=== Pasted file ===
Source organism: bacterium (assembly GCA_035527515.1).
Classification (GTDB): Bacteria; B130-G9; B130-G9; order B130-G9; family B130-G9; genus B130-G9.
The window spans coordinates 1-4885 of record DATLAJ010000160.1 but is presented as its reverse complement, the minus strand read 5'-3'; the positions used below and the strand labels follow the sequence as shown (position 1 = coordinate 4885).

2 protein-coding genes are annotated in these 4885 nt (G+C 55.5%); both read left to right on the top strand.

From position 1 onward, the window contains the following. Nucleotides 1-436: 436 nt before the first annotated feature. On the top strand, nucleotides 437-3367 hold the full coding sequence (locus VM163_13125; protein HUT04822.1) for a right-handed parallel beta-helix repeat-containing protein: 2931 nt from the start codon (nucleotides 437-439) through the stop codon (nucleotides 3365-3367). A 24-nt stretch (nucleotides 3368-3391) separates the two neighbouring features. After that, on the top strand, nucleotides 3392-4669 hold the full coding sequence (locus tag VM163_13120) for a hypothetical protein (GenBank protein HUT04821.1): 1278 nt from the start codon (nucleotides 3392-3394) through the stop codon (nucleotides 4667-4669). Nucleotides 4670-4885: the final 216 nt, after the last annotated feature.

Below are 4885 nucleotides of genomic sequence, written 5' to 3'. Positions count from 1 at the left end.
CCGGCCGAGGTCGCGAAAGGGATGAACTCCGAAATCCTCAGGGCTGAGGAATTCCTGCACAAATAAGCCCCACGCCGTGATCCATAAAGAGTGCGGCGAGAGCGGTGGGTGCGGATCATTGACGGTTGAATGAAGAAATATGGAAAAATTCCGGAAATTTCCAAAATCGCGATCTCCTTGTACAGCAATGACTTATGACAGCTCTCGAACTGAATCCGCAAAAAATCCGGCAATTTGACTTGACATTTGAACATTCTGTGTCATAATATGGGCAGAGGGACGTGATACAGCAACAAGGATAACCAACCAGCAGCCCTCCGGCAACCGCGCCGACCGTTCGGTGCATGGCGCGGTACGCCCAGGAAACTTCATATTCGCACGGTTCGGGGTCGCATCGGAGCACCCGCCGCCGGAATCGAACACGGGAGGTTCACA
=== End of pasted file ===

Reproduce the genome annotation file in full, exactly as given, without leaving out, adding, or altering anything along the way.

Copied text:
Source organism: bacterium (assembly GCA_035527515.1).
Classification (GTDB): Bacteria; B130-G9; B130-G9; order B130-G9; family B130-G9; genus B130-G9.
The window spans coordinates 1-4885 of record DATLAJ010000160.1 but is presented as its reverse complement, the minus strand read 5'-3'; the positions used below and the strand labels follow the sequence as shown (position 1 = coordinate 4885).

2 protein-coding genes are annotated in these 4885 nt (G+C 55.5%); both read left to right on the top strand.

From position 1 onward, the window contains the following. Nucleotides 1-436: 436 nt before the first annotated feature. On the top strand, nucleotides 437-3367 hold the full coding sequence (locus VM163_13125; protein HUT04822.1) for a right-handed parallel beta-helix repeat-containing protein: 2931 nt from the start codon (nucleotides 437-439) through the stop codon (nucleotides 3365-3367). A 24-nt stretch (nucleotides 3368-3391) separates the two neighbouring features. After that, on the top strand, nucleotides 3392-4669 hold the full coding sequence (locus tag VM163_13120) for a hypothetical protein (GenBank protein HUT04821.1): 1278 nt from the start codon (nucleotides 3392-3394) through the stop codon (nucleotides 4667-4669). Nucleotides 4670-4885: the final 216 nt, after the last annotated feature.

Below are 4885 nucleotides of genomic sequence, written 5' to 3'. Positions count from 1 at the left end.
CCGGCCGAGGTCGCGAAAGGGATGAACTCCGAAATCCTCAGGGCTGAGGAATTCCTGCACAAATAAGCCCCACGCCGTGATCCATAAAGAGTGCGGCGAGAGCGGTGGGTGCGGATCATTGACGGTTGAATGAAGAAATATGGAAAAATTCCGGAAATTTCCAAAATCGCGATCTCCTTGTACAGCAATGACTTATGACAGCTCTCGAACTGAATCCGCAAAAAATCCGGCAATTTGACTTGACATTTGAACATTCTGTGTCATAATATGGGCAGAGGGACGTGATACAGCAACAAGGATAACCAACCAGCAGCCCTCCGGCAACCGCGCCGACCGTTCGGTGCATGGCGCGGTACGCCCAGGAAACTTCATATTCGCACGGTTCGGGGTCGCATCGGAGCACCCGCCGCCGGAATCGAACACGGGAGGTTCACA